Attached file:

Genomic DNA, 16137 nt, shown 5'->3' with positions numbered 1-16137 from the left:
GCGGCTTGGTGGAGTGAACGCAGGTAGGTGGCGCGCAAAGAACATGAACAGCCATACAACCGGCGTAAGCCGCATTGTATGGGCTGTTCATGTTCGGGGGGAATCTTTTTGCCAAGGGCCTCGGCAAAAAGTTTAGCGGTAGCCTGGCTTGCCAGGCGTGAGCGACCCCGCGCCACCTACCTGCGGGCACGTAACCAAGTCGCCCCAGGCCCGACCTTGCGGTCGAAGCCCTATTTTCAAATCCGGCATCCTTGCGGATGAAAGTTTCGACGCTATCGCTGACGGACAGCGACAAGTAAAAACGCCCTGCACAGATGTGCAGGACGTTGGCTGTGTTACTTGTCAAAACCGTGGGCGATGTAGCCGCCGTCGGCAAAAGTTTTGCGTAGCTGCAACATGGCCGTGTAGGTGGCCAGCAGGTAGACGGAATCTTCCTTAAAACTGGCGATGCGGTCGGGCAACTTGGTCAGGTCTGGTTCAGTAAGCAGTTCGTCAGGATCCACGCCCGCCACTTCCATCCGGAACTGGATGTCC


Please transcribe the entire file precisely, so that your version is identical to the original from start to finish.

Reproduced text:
Genomic DNA, 16137 nt, shown 5'->3' with positions numbered 1-16137 from the left:
GCGGCTTGGTGGAGTGAACGCAGGTAGGTGGCGCGCAAAGAACATGAACAGCCATACAACCGGCGTAAGCCGCATTGTATGGGCTGTTCATGTTCGGGGGGAATCTTTTTGCCAAGGGCCTCGGCAAAAAGTTTAGCGGTAGCCTGGCTTGCCAGGCGTGAGCGACCCCGCGCCACCTACCTGCGGGCACGTAACCAAGTCGCCCCAGGCCCGACCTTGCGGTCGAAGCCCTATTTTCAAATCCGGCATCCTTGCGGATGAAAGTTTCGACGCTATCGCTGACGGACAGCGACAAGTAAAAACGCCCTGCACAGATGTGCAGGACGTTGGCTGTGTTACTTGTCAAAACCGTGGGCGATGTAGCCGCCGTCGGCAAAAGTTTTGCGTAGCTGCAACATGGCCGTGTAGGTGGCCAGCAGGTAGACGGAATCTTCCTTAAAACTGGCGATGCGGTCGGGCAACTTGGTCAGGTCTGGTTCAGTAAGCAGTTCGTCAGGATCCACGCCCGCCACTTCCATCCGGAACTGGATGTCC